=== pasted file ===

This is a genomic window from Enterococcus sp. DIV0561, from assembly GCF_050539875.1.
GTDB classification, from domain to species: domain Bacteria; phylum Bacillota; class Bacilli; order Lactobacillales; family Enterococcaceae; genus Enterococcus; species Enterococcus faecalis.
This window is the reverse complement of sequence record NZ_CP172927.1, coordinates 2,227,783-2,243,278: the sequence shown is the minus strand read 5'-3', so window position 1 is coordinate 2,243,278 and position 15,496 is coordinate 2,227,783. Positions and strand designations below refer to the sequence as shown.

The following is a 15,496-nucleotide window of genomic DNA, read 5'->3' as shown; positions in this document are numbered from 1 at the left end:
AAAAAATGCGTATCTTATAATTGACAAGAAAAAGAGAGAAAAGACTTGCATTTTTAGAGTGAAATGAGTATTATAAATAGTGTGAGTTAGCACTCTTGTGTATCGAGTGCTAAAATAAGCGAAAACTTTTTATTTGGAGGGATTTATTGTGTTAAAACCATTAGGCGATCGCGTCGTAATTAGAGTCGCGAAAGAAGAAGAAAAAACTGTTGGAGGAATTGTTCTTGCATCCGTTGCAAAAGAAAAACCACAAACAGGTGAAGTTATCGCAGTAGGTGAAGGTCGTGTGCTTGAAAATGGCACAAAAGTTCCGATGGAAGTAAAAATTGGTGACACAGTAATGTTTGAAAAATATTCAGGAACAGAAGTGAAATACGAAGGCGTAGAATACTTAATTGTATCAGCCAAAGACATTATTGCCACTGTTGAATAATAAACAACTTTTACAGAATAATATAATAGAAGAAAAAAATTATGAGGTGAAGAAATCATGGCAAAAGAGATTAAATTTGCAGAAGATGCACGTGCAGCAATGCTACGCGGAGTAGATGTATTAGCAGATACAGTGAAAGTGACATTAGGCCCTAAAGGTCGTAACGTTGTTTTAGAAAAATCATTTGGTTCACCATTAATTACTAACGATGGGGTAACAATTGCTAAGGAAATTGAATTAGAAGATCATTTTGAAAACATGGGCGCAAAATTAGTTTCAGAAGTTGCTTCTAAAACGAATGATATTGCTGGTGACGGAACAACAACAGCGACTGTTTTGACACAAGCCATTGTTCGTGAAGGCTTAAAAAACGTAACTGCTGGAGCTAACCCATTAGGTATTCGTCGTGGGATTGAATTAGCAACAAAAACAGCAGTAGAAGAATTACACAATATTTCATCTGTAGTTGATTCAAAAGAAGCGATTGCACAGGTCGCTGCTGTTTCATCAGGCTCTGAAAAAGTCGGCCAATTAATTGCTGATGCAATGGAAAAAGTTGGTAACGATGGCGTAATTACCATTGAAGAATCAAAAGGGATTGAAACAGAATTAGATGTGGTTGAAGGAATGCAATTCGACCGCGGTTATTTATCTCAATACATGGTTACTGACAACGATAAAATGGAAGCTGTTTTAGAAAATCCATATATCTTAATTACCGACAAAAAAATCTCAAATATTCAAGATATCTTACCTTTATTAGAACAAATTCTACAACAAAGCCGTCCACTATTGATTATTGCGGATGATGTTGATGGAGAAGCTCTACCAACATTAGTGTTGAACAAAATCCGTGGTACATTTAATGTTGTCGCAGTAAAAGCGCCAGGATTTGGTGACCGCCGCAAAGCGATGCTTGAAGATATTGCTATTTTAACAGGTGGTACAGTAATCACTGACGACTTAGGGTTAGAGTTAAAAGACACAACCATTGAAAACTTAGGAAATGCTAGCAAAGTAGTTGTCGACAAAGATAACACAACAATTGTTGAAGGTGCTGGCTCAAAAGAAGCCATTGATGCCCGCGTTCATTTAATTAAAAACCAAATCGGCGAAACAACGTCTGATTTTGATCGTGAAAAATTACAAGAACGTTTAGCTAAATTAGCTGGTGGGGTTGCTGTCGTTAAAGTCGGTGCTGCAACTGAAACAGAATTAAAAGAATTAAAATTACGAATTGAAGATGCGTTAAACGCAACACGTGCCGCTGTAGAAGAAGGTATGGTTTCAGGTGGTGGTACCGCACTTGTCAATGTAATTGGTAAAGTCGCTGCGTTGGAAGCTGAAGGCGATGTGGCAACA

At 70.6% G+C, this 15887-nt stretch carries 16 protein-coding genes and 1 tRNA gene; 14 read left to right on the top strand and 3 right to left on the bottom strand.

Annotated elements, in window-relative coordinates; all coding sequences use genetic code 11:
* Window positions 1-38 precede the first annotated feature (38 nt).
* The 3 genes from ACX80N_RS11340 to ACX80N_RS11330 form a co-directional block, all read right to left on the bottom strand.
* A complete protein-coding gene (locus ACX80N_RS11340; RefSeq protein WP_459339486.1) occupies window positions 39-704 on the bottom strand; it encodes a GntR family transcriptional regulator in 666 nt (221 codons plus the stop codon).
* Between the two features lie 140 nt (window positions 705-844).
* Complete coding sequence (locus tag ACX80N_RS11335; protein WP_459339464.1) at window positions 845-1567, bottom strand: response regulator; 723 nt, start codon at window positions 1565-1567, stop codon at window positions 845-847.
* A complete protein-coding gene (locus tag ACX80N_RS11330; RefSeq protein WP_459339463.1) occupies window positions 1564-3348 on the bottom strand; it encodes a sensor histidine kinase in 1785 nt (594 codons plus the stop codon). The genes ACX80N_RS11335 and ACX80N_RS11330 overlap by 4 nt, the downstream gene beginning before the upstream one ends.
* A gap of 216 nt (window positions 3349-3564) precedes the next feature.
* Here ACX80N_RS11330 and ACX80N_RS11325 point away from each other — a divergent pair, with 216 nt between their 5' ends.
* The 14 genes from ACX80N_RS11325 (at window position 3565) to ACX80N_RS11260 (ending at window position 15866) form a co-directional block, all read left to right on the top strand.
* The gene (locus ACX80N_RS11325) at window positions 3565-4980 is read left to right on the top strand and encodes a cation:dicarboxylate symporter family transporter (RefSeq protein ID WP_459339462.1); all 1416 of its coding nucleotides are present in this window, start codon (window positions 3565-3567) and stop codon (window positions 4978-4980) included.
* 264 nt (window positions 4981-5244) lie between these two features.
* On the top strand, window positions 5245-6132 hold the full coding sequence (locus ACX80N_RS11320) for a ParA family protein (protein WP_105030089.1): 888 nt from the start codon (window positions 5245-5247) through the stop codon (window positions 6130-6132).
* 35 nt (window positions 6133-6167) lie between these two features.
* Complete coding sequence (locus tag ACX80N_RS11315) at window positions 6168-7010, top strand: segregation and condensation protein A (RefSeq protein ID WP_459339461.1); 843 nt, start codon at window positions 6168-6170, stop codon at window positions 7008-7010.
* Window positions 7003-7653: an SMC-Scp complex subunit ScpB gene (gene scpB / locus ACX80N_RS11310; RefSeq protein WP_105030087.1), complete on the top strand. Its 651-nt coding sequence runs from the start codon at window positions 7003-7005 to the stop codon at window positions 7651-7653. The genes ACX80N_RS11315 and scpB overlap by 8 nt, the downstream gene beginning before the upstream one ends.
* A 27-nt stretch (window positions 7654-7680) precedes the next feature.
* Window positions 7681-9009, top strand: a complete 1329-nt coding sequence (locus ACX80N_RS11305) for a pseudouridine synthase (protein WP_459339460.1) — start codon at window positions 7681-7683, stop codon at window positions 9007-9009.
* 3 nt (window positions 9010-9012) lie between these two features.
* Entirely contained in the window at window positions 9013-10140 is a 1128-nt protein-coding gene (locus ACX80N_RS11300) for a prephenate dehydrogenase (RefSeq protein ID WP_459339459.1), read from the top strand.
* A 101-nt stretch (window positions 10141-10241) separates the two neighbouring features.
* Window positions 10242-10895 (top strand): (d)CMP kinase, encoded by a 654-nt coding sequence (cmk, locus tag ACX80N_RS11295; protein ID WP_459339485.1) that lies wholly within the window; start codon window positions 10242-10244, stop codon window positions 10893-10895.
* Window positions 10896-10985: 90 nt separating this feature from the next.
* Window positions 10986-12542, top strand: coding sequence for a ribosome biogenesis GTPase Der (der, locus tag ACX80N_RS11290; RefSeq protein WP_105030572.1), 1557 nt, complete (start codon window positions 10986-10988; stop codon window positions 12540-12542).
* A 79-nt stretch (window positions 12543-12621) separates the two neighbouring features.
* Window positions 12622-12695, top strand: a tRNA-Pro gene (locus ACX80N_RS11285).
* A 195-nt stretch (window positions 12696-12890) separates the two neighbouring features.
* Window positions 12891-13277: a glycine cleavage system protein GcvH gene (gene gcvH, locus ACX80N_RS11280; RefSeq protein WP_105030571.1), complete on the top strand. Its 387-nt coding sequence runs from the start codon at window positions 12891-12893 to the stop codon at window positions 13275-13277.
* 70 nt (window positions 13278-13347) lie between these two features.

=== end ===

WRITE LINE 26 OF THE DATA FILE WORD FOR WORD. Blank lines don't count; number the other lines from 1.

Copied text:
* Entirely contained in the window at window positions 9013-10140 is a 1128-nt protein-coding gene (locus ACX80N_RS11300) for a prephenate dehydrogenase (RefSeq protein ID WP_459339459.1), read from the top strand.